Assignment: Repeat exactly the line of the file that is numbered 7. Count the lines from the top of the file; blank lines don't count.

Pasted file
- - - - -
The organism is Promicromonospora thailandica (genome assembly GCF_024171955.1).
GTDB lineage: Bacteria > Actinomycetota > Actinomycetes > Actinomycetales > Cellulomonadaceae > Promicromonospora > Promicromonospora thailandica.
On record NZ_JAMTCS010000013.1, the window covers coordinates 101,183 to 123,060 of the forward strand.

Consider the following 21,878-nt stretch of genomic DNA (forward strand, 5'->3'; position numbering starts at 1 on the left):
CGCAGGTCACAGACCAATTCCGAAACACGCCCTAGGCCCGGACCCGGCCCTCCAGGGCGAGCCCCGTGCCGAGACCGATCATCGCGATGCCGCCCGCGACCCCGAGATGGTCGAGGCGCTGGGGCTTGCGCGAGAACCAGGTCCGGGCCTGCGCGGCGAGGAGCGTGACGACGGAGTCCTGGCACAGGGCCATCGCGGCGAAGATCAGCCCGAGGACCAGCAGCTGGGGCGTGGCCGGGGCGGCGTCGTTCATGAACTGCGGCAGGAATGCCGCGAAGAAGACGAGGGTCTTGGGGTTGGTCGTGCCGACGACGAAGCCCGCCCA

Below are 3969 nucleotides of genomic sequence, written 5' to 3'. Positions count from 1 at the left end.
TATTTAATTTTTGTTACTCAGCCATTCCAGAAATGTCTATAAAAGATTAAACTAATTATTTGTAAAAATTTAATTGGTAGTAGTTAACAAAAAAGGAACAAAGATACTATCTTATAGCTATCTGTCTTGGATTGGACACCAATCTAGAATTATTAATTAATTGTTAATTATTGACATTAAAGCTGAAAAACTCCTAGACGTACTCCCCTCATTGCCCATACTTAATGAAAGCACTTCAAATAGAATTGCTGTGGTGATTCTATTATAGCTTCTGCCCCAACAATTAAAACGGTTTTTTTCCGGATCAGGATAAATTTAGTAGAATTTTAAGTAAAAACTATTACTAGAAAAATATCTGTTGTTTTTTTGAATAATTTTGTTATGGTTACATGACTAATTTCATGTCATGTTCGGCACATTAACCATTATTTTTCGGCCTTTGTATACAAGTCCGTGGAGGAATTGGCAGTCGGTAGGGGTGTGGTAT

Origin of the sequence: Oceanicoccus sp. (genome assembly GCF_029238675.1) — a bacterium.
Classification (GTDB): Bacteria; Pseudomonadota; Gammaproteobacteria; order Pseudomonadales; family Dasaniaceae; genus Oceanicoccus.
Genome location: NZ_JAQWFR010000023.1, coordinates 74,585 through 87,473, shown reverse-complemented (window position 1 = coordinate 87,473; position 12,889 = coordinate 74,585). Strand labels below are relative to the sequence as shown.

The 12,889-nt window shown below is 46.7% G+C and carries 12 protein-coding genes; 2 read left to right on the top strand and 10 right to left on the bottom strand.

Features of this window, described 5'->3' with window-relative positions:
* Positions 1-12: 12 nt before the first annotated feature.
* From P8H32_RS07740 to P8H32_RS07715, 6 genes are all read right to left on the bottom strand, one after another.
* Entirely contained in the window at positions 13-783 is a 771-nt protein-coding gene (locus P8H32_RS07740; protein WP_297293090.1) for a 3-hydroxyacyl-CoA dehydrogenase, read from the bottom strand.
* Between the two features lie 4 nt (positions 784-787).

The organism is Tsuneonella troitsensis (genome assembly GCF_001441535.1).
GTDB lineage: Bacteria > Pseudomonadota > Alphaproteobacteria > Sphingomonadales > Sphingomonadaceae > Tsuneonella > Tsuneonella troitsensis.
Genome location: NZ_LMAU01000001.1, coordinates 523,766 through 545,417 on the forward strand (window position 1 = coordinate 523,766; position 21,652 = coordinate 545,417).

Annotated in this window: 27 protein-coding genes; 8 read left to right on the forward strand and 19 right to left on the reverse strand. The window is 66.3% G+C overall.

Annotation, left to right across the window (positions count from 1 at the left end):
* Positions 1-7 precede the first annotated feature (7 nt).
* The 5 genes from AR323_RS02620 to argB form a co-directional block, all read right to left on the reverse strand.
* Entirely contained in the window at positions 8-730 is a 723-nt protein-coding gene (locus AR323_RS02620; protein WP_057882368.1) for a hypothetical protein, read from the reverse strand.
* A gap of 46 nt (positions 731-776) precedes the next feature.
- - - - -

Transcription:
TATTTAATTTTTGTTACTCAGCCATTCCAGAAATGTCTATAAAAGATTAAACTAATTATTTGTAAAAATTTAATTGGTAGTAGTTAACAAAAAAGGAACAAAGATACTATCTTATAGCTATCTGTCTTGGATTGGACACCAATCTAGAATTATTAATTAATTGTTAATTATTGACATTAAAGCTGAAAAACTCCTAGACGTACTCCCCTCATTGCCCATACTTAATGAAAGCACTTCAAATAGAATTGCTGTGGTGATTCTATTATAGCTTCTGCCCCAACAATTAAAACGGTTTTTTTCCGGATCAGGATAAATTTAGTAGAATTTTAAGTAAAAACTATTACTAGAAAAATATCTGTTGTTTTTTTGAATAATTTTGTTATGGTTACATGACTAATTTCATGTCATGTTCGGCACATTAACCATTATTTTTCGGCCTTTGTATACAAGTCCGTGGAGGAATTGGCAGTCGGTAGGGGTGTGGTAT